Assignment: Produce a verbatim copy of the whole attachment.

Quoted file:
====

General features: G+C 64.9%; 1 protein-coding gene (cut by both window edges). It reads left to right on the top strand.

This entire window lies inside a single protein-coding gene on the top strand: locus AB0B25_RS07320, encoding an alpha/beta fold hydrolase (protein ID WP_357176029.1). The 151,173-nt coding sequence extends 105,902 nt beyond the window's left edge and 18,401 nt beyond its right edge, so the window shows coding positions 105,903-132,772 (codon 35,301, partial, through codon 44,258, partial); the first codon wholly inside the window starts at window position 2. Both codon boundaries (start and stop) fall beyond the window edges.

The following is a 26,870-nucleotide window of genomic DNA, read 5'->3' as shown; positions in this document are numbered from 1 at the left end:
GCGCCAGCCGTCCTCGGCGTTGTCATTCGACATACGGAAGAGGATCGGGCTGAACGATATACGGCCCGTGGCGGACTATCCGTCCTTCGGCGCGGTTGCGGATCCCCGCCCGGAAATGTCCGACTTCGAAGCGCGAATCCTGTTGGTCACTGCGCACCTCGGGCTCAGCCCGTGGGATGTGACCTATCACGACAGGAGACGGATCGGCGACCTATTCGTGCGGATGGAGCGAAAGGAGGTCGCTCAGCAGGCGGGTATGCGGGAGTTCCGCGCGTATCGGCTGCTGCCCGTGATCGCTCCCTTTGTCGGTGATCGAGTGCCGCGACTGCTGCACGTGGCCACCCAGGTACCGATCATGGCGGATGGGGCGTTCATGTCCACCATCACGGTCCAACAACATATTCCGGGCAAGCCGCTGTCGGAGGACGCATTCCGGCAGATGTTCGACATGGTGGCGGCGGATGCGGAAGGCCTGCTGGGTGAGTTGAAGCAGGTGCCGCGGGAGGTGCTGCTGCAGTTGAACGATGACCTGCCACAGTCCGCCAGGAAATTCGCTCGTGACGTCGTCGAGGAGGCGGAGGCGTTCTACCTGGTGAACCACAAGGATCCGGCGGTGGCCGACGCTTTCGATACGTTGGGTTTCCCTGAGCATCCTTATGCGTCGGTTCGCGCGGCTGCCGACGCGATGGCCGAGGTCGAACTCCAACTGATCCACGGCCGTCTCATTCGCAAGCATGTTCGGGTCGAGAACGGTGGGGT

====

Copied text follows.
General features: G+C 64.9%; 1 protein-coding gene (cut by both window edges). It reads left to right on the top strand.

This entire window lies inside a single protein-coding gene on the top strand: locus AB0B25_RS07320, encoding an alpha/beta fold hydrolase (protein ID WP_357176029.1). The 151,173-nt coding sequence extends 105,902 nt beyond the window's left edge and 18,401 nt beyond its right edge, so the window shows coding positions 105,903-132,772 (codon 35,301, partial, through codon 44,258, partial); the first codon wholly inside the window starts at window position 2. Both codon boundaries (start and stop) fall beyond the window edges.

The following is a 26,870-nucleotide window of genomic DNA, read 5'->3' as shown; positions in this document are numbered from 1 at the left end:
GCGCCAGCCGTCCTCGGCGTTGTCATTCGACATACGGAAGAGGATCGGGCTGAACGATATACGGCCCGTGGCGGACTATCCGTCCTTCGGCGCGGTTGCGGATCCCCGCCCGGAAATGTCCGACTTCGAAGCGCGAATCCTGTTGGTCACTGCGCACCTCGGGCTCAGCCCGTGGGATGTGACCTATCACGACAGGAGACGGATCGGCGACCTATTCGTGCGGATGGAGCGAAAGGAGGTCGCTCAGCAGGCGGGTATGCGGGAGTTCCGCGCGTATCGGCTGCTGCCCGTGATCGCTCCCTTTGTCGGTGATCGAGTGCCGCGACTGCTGCACGTGGCCACCCAGGTACCGATCATGGCGGATGGGGCGTTCATGTCCACCATCACGGTCCAACAACATATTCCGGGCAAGCCGCTGTCGGAGGACGCATTCCGGCAGATGTTCGACATGGTGGCGGCGGATGCGGAAGGCCTGCTGGGTGAGTTGAAGCAGGTGCCGCGGGAGGTGCTGCTGCAGTTGAACGATGACCTGCCACAGTCCGCCAGGAAATTCGCTCGTGACGTCGTCGAGGAGGCGGAGGCGTTCTACCTGGTGAACCACAAGGATCCGGCGGTGGCCGACGCTTTCGATACGTTGGGTTTCCCTGAGCATCCTTATGCGTCGGTTCGCGCGGCTGCCGACGCGATGGCCGAGGTCGAACTCCAACTGATCCACGGCCGTCTCATTCGCAAGCATGTTCGGGTCGAGAACGGTGGGGT